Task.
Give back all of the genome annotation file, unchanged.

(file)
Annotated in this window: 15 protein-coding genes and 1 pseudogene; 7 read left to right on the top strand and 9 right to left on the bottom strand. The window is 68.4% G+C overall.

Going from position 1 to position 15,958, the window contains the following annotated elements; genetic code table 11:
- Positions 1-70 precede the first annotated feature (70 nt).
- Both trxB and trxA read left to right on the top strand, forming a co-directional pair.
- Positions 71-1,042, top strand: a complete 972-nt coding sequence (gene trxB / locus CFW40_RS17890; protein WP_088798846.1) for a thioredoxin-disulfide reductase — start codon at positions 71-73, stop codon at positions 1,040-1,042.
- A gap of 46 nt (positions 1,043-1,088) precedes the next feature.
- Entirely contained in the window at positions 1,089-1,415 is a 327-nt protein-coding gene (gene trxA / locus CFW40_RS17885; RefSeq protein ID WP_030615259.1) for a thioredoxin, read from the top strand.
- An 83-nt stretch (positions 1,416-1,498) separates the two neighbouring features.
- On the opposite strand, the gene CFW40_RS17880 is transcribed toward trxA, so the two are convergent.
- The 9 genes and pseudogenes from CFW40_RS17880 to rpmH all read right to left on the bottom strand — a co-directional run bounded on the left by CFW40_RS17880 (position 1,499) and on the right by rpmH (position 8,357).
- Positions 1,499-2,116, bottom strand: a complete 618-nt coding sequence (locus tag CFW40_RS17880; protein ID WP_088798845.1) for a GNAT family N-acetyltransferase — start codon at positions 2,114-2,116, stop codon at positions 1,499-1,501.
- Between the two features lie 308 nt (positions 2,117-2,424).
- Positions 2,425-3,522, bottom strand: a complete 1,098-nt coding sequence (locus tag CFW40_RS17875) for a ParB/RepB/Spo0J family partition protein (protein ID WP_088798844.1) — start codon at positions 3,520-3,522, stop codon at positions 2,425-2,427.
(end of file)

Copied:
Annotated in this window: 15 protein-coding genes and 1 pseudogene; 7 read left to right on the top strand and 9 right to left on the bottom strand. The window is 68.4% G+C overall.

Going from position 1 to position 15,958, the window contains the following annotated elements; genetic code table 11:
- Positions 1-70 precede the first annotated feature (70 nt).
- Both trxB and trxA read left to right on the top strand, forming a co-directional pair.
- Positions 71-1,042, top strand: a complete 972-nt coding sequence (gene trxB / locus CFW40_RS17890; protein WP_088798846.1) for a thioredoxin-disulfide reductase — start codon at positions 71-73, stop codon at positions 1,040-1,042.
- A gap of 46 nt (positions 1,043-1,088) precedes the next feature.
- Entirely contained in the window at positions 1,089-1,415 is a 327-nt protein-coding gene (gene trxA / locus CFW40_RS17885; RefSeq protein ID WP_030615259.1) for a thioredoxin, read from the top strand.
- An 83-nt stretch (positions 1,416-1,498) separates the two neighbouring features.
- On the opposite strand, the gene CFW40_RS17880 is transcribed toward trxA, so the two are convergent.
- The 9 genes and pseudogenes from CFW40_RS17880 to rpmH all read right to left on the bottom strand — a co-directional run bounded on the left by CFW40_RS17880 (position 1,499) and on the right by rpmH (position 8,357).
- Positions 1,499-2,116, bottom strand: a complete 618-nt coding sequence (locus tag CFW40_RS17880; protein ID WP_088798845.1) for a GNAT family N-acetyltransferase — start codon at positions 2,114-2,116, stop codon at positions 1,499-1,501.
- Between the two features lie 308 nt (positions 2,117-2,424).
- Positions 2,425-3,522, bottom strand: a complete 1,098-nt coding sequence (locus tag CFW40_RS17875) for a ParB/RepB/Spo0J family partition protein (protein ID WP_088798844.1) — start codon at positions 3,520-3,522, stop codon at positions 2,425-2,427.